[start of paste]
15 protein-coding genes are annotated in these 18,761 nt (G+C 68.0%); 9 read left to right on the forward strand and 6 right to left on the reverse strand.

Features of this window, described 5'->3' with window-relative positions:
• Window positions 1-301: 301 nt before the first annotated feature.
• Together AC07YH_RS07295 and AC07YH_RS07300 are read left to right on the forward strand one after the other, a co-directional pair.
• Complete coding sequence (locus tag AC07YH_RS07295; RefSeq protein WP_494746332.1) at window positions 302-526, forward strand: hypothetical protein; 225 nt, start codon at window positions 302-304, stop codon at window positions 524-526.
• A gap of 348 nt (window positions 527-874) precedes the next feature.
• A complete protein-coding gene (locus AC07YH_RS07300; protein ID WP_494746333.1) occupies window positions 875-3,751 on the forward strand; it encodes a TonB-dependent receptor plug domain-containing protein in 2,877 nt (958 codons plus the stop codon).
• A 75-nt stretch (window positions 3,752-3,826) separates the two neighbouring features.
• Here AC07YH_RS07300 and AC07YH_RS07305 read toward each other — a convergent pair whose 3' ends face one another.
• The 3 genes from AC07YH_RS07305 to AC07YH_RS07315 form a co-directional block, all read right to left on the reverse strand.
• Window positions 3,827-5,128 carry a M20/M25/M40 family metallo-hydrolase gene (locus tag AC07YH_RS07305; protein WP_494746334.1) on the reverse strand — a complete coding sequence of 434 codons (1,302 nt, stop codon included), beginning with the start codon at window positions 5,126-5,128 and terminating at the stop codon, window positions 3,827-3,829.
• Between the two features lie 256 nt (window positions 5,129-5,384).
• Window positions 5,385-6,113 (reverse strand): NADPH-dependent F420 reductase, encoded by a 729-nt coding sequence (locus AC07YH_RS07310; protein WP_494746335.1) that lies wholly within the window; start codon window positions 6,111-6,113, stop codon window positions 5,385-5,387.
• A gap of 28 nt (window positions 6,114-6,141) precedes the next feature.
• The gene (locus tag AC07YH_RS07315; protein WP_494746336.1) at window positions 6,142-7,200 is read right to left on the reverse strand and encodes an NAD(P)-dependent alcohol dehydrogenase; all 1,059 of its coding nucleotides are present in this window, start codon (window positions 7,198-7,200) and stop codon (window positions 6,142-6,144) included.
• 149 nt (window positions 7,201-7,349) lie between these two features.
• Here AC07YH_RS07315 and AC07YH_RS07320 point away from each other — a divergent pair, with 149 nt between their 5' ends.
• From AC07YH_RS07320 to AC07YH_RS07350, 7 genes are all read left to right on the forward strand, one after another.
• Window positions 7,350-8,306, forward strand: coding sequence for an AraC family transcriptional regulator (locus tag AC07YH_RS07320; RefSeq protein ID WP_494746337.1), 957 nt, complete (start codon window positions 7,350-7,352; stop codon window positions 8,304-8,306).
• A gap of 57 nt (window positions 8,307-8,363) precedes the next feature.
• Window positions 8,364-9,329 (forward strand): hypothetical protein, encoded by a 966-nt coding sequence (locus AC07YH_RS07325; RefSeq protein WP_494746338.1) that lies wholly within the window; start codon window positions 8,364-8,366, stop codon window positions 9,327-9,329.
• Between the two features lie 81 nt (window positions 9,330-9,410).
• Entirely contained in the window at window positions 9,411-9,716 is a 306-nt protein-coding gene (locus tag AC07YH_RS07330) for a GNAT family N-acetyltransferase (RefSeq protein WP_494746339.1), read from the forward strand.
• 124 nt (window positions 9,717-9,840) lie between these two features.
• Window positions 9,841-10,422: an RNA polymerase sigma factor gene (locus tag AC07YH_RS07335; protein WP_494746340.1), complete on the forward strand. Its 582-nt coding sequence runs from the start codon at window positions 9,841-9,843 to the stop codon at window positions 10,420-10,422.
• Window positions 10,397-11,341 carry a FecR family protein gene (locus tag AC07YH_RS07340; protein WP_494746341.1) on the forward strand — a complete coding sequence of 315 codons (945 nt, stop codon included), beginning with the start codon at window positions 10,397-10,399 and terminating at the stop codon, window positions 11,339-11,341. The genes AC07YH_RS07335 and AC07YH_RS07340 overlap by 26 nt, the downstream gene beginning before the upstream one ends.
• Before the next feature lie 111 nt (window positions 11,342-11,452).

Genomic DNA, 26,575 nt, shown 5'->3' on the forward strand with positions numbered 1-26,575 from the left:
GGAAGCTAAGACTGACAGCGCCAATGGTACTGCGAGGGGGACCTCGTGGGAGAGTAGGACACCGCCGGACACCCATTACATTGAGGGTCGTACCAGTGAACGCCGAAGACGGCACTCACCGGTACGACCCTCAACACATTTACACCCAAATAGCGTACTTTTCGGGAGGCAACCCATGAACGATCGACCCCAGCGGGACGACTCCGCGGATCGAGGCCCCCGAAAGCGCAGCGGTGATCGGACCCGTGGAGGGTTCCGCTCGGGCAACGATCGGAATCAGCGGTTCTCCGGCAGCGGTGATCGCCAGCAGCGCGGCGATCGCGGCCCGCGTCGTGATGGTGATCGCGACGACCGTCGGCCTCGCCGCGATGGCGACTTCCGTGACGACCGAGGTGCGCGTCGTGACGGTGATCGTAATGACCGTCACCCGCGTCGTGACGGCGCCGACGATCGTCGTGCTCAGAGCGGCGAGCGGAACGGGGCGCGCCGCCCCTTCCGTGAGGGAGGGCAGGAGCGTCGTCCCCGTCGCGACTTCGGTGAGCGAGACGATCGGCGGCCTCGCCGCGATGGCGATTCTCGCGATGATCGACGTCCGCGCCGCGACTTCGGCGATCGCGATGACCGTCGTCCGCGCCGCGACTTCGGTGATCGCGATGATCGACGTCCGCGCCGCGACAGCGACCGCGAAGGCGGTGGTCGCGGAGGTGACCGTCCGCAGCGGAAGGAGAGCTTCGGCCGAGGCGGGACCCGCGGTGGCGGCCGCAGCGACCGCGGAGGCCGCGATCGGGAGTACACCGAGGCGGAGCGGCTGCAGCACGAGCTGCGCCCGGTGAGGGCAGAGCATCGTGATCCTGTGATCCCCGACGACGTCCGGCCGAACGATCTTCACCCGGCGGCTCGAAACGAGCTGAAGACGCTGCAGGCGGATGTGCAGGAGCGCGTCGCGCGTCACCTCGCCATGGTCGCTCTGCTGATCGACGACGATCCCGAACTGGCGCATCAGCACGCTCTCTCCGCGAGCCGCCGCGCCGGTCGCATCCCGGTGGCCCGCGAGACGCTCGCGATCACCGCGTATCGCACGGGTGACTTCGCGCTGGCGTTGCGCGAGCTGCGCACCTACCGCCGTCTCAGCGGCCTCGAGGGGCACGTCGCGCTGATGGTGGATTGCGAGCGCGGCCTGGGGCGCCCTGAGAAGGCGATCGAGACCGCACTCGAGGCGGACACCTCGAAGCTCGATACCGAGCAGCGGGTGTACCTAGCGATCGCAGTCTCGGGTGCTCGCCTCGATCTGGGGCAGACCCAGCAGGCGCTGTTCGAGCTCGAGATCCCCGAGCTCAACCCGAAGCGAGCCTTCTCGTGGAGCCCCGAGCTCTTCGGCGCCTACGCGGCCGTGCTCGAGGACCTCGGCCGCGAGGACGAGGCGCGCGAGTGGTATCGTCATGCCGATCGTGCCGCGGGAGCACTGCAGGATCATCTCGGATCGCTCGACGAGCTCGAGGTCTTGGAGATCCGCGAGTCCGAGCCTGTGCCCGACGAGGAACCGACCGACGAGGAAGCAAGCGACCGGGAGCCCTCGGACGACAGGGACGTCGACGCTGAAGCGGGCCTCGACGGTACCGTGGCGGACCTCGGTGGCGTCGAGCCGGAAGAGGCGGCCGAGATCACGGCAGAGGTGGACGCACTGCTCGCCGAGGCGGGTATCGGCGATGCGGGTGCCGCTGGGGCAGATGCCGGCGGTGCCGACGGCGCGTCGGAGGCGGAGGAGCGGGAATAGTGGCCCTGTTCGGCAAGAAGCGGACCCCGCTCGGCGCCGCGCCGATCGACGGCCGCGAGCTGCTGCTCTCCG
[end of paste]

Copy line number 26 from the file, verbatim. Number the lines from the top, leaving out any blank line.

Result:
• Window positions 10,397-11,341 carry a FecR family protein gene (locus tag AC07YH_RS07340; protein WP_494746341.1) on the forward strand — a complete coding sequence of 315 codons (945 nt, stop codon included), beginning with the start codon at window positions 10,397-10,399 and terminating at the stop codon, window positions 11,339-11,341. The genes AC07YH_RS07335 and AC07YH_RS07340 overlap by 26 nt, the downstream gene beginning before the upstream one ends.